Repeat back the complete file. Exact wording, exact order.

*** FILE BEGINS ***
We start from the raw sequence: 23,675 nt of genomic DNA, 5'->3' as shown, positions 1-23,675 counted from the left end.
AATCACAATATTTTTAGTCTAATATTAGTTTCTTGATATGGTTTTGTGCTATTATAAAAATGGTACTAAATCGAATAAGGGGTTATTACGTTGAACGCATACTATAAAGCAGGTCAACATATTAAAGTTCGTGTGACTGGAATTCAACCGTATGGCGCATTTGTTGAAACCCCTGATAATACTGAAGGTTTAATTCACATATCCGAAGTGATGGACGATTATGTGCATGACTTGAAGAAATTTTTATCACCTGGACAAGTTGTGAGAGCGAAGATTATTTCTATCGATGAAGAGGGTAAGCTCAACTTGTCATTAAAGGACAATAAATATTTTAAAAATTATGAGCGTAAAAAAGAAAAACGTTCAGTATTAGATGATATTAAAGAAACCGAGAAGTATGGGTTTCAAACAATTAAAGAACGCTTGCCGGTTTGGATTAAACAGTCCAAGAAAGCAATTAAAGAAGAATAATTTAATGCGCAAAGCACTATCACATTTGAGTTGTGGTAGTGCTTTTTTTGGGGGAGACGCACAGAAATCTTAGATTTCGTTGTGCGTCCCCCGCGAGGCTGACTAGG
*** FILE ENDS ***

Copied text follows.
We start from the raw sequence: 23,675 nt of genomic DNA, 5'->3' as shown, positions 1-23,675 counted from the left end.
AATCACAATATTTTTAGTCTAATATTAGTTTCTTGATATGGTTTTGTGCTATTATAAAAATGGTACTAAATCGAATAAGGGGTTATTACGTTGAACGCATACTATAAAGCAGGTCAACATATTAAAGTTCGTGTGACTGGAATTCAACCGTATGGCGCATTTGTTGAAACCCCTGATAATACTGAAGGTTTAATTCACATATCCGAAGTGATGGACGATTATGTGCATGACTTGAAGAAATTTTTATCACCTGGACAAGTTGTGAGAGCGAAGATTATTTCTATCGATGAAGAGGGTAAGCTCAACTTGTCATTAAAGGACAATAAATATTTTAAAAATTATGAGCGTAAAAAAGAAAAACGTTCAGTATTAGATGATATTAAAGAAACCGAGAAGTATGGGTTTCAAACAATTAAAGAACGCTTGCCGGTTTGGATTAAACAGTCCAAGAAAGCAATTAAAGAAGAATAATTTAATGCGCAAAGCACTATCACATTTGAGTTGTGGTAGTGCTTTTTTTGGGGGAGACGCACAGAAATCTTAGATTTCGTTGTGCGTCCCCCGCGAGGCTGACTAGG